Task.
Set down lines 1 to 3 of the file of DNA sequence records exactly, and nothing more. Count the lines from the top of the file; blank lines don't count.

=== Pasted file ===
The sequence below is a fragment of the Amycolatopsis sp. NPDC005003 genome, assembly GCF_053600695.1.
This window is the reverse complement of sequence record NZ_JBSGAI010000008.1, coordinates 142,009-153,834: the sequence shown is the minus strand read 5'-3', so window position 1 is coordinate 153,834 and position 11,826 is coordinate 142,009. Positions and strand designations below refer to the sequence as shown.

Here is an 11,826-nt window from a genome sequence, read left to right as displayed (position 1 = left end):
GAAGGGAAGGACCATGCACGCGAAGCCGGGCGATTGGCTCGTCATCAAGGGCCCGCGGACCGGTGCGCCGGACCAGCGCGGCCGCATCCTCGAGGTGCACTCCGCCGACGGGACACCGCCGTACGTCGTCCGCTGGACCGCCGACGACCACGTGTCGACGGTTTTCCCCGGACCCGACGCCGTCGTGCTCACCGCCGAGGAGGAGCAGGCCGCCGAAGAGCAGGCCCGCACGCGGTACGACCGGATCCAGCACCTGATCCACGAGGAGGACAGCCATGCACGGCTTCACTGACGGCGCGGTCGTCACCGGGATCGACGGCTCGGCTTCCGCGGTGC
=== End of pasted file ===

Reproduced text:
The sequence below is a fragment of the Amycolatopsis sp. NPDC005003 genome, assembly GCF_053600695.1.
This window is the reverse complement of sequence record NZ_JBSGAI010000008.1, coordinates 142,009-153,834: the sequence shown is the minus strand read 5'-3', so window position 1 is coordinate 153,834 and position 11,826 is coordinate 142,009. Positions and strand designations below refer to the sequence as shown.

Here is an 11,826-nt window from a genome sequence, read left to right as displayed (position 1 = left end):